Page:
Once Aladdin comes into possession of the magical lamp, he unleashes the cosmic power of the lamp’s Genie (Will Smith). Now comes the part where fans of the original will be most scrutinizing. Because, let’s face it, the biggest draw of the 1992 original was Robin Williams and his unforgettable voice acting of the magic genie. Thankfully, Smith doesn’t really try to match the manic nature, favoring his familiar brand of humor and goofiness he’d been perfecting for years on The Fresh Prince of Bel-Air. In the same way that Genie has been trapped for thousands of years in this lamp, it also feels as though Smith is dusting off his old comedy routine. And despite the CGI needed to make him a bit more fantastical and faster in his gags, he still has some of that old silly magic.

Going further with the characters, Smith also gets more to do as the Genie than merely cheer from the sidelines as the now Prince-turned Aladdin attempts to woo Jasmine under a new identity. He gets in on the romantic comedy angle by forming a cute and enticing romance with Jasmine’s handmaid in adorable sequences of them stumbling over their words and trying to hide their blush. It’s far more tantalizing than the expected musical numbers and a few more showcases of grand VFX. I’m not sure we needed a chase sequence with a giant Iago but I guess you gotta have something for Aladdin to flee from.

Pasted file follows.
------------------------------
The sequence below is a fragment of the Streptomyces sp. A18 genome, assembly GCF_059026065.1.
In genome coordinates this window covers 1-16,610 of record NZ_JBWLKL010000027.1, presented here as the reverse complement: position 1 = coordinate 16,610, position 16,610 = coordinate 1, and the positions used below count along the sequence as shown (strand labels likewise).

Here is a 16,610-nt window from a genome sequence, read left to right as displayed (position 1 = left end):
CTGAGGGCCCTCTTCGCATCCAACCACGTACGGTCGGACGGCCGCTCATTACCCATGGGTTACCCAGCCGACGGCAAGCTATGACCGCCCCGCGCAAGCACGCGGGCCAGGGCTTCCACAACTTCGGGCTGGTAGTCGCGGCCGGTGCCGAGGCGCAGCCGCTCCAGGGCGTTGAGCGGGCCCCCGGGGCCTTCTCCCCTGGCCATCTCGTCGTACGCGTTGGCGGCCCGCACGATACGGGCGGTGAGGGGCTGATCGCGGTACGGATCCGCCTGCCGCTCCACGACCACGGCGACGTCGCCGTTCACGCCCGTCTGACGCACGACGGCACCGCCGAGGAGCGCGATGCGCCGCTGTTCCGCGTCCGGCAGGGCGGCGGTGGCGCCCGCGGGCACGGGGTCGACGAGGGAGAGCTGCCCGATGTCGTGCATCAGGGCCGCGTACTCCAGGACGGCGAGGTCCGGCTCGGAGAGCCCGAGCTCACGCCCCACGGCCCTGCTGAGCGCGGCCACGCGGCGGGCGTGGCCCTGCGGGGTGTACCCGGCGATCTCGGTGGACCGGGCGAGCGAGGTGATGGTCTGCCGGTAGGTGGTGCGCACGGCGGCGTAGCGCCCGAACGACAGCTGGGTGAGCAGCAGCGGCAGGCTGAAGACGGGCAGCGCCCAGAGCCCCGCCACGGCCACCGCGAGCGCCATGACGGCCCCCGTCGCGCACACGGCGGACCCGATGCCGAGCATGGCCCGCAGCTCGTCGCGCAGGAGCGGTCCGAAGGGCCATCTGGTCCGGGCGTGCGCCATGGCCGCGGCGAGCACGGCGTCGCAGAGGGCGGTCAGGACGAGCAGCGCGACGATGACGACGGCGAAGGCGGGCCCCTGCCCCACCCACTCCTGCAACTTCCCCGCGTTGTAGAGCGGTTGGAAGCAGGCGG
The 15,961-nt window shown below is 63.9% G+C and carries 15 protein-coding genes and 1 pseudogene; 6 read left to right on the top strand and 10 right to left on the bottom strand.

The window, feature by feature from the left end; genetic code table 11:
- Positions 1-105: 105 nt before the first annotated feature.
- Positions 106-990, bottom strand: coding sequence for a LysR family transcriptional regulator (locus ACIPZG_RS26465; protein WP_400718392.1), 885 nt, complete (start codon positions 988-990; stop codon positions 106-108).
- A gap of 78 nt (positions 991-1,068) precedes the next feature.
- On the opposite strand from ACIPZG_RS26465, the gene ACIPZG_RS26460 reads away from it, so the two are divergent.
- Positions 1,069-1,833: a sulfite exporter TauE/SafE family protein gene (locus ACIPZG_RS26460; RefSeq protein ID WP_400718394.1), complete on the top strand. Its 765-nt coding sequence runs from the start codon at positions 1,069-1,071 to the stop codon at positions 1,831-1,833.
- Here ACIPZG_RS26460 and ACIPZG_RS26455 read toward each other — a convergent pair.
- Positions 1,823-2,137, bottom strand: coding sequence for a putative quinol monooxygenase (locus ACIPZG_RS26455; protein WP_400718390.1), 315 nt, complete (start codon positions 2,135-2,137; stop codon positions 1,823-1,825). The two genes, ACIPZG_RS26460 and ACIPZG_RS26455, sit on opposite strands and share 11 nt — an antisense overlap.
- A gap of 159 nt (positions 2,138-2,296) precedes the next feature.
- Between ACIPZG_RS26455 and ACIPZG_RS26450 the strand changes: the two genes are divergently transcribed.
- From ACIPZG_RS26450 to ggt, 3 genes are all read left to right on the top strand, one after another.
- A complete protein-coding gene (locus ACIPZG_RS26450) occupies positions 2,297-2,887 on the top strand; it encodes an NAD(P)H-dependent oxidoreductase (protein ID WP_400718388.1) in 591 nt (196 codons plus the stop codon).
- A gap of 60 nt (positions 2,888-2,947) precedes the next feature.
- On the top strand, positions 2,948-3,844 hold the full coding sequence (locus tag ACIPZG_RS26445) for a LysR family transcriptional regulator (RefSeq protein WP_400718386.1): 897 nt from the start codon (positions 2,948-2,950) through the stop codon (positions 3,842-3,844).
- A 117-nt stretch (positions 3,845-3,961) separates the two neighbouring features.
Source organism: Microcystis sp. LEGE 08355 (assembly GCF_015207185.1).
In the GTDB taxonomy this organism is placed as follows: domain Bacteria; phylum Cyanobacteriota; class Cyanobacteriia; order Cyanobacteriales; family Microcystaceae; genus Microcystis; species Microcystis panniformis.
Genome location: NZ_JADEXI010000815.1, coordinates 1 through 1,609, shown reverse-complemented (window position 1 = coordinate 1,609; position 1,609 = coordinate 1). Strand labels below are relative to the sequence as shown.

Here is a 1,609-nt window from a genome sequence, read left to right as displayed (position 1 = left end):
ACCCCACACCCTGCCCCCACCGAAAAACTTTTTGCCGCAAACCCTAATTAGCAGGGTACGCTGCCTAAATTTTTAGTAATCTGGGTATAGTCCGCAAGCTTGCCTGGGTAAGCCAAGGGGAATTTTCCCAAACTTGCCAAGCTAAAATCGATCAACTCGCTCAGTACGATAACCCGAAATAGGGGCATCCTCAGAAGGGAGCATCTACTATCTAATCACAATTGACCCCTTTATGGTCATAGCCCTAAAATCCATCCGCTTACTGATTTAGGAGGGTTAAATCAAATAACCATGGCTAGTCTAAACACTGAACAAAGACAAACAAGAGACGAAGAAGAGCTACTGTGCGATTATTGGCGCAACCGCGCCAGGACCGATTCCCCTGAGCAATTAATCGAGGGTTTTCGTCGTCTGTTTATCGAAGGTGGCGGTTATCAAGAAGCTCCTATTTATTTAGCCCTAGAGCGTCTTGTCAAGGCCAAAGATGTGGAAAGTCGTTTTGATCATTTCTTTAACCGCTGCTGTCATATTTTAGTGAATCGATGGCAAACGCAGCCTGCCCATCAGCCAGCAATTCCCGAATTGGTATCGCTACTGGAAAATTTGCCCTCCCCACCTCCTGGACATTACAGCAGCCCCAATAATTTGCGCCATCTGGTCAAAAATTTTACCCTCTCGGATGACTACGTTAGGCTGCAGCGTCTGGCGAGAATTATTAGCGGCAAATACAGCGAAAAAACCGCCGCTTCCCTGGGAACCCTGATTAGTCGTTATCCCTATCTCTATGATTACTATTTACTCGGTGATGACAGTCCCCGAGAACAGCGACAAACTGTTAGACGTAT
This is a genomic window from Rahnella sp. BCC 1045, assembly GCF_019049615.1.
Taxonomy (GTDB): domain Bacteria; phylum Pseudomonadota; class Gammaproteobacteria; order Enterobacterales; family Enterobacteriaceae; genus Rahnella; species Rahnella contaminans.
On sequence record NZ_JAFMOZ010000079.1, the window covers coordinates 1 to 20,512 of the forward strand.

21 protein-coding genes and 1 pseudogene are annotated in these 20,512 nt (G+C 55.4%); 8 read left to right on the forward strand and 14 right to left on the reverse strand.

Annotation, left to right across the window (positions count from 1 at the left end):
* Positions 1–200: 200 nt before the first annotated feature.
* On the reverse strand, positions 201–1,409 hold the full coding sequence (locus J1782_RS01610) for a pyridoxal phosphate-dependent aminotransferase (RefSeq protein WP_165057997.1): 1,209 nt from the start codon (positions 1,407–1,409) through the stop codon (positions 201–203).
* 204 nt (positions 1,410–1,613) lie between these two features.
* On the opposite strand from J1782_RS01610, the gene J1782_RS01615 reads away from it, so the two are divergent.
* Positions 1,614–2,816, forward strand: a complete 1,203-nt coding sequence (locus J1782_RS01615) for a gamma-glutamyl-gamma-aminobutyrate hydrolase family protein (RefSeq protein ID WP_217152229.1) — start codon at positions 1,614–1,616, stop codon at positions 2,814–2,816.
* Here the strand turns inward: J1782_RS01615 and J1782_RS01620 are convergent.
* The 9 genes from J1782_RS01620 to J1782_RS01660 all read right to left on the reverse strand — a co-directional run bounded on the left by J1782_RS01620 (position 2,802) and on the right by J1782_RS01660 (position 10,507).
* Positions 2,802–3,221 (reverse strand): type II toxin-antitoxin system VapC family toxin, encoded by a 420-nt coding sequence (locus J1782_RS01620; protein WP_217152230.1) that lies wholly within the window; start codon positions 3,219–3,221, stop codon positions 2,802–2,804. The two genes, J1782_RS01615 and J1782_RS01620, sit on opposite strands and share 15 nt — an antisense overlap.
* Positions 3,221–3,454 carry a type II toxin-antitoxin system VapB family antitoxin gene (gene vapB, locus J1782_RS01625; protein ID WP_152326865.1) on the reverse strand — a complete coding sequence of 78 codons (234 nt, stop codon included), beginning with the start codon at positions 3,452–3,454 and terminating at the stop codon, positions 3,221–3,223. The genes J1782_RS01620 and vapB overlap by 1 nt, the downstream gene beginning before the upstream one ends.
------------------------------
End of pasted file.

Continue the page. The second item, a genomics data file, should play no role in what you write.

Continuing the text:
Yes, we’re still burdened with the familiar musical numbers, but with just a few tweaks to be a bit more distinct. Smith doesn’t have the best voice for the outlandish sequence of “Prince Ali,” but still gives that Big Willie style vocalization that suits him better than Williams’ larger than life approach. “A Whole New World” has very little change because I guess you just don’t mess with a classic. Thankfully, Naomi Scott gets a few new songs in the film that shine much brighter for their originality and power, not to mention she has the best voice of the entire cast built for singing.

As Disney continues on with these live-action renditions of animated classics, there are a few better steps in this version of Aladdin. They’ll keep making these films as long as they make money and if they must continue, I feel they must make attempts to be more of their own thing than stale retreads. Aladdin thankfully dusts off just enough to see something more than the familiar.